Edited by VictorMedvil, 12 August 2018 - 08:49 AM.

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#11 petrushkagoogol

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Posted 12 August 2018 - 08:17 PM

Aha you mean the electrostatic constant, k(e), I see. Thanks very much.

 

So indeed electrostatic force would be only one tenth of the strength and GAHD is quite right. So chlorophyll would carry on absorbing. However since chemical bonding would be weaker, all chemical reactions would run at different rates so it is hard to say whether photosynthesis would work at all in such a scenario.  

 

Excellent. 

 

Here is my interpretation .......

 

If packets of photons ( using computer networking jargon !! ) are incident upon the dorsal surface of the leaf at 1/10th the original frequency ( due to change in light speed ), it could impact the ability of leaves to perform photosynthesis. :vava:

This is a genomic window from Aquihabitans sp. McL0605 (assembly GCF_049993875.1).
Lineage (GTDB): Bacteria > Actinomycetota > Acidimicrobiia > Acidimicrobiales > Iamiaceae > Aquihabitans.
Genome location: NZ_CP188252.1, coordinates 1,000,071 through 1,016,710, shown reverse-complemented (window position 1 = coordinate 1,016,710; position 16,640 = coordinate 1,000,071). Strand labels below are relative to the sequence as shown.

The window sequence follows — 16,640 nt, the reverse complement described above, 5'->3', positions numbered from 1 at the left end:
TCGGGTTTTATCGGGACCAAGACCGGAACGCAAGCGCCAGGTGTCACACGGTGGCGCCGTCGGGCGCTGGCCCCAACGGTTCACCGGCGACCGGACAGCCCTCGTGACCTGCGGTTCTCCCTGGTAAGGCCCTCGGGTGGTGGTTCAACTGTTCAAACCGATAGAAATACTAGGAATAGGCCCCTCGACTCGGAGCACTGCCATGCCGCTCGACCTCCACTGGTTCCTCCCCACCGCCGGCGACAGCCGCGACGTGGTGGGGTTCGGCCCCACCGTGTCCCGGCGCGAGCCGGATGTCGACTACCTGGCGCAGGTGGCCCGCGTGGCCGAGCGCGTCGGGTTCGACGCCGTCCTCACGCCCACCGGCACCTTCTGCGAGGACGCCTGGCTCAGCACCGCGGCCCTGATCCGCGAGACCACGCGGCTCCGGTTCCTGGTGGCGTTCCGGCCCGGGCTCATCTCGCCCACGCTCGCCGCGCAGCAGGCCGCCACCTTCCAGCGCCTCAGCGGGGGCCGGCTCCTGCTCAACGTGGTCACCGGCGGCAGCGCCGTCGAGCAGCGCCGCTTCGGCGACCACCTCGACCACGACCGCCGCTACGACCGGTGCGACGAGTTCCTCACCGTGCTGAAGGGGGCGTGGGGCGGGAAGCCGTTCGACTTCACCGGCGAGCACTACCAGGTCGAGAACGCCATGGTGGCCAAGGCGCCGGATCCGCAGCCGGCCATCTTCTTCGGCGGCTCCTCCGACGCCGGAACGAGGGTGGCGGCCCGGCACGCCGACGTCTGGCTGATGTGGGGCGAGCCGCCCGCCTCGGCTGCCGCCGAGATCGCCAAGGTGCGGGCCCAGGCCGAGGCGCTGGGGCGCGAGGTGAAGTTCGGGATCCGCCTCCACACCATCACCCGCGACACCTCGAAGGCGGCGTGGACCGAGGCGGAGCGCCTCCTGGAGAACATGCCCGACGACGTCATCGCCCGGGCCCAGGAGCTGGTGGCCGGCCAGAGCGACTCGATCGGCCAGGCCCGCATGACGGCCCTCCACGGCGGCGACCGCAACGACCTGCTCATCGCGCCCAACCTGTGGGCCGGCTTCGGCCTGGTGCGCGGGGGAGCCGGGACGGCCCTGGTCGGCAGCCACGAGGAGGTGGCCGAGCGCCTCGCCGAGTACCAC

Edited by petrushkagoogol, 12 August 2018 - 08:17 PM.


#12 fahrquad

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Posted 24 March 2019 - 06:11 PM

The relation between Einstein theory of relativity and photosynthesis

 

E = MC^2

 

The speed of light determines the number of photons incident up on the dorsal surface of a green leaf in unit time.

 

If the speed of light were ten percent of it's current value a plant would not get enough sunlight ( i.e. photons per unit time and it would not be able to perform photosynthesis ).

 

So the speed of light is coupled with process of photosynthesis in green plants.

 

agree or disagree ?  :sherlock:

 

The speed of light is irrelevant.  Plants on this planet evolved to use the light from our sun to create sugars.  Something resembling plants that served the same function on another planet orbiting another star would have to evolve to utilize whatever frequencies that star emitted.  If you were able to alter one of the immutable laws of the universe then why would you be concerned with lowly little plants anyway?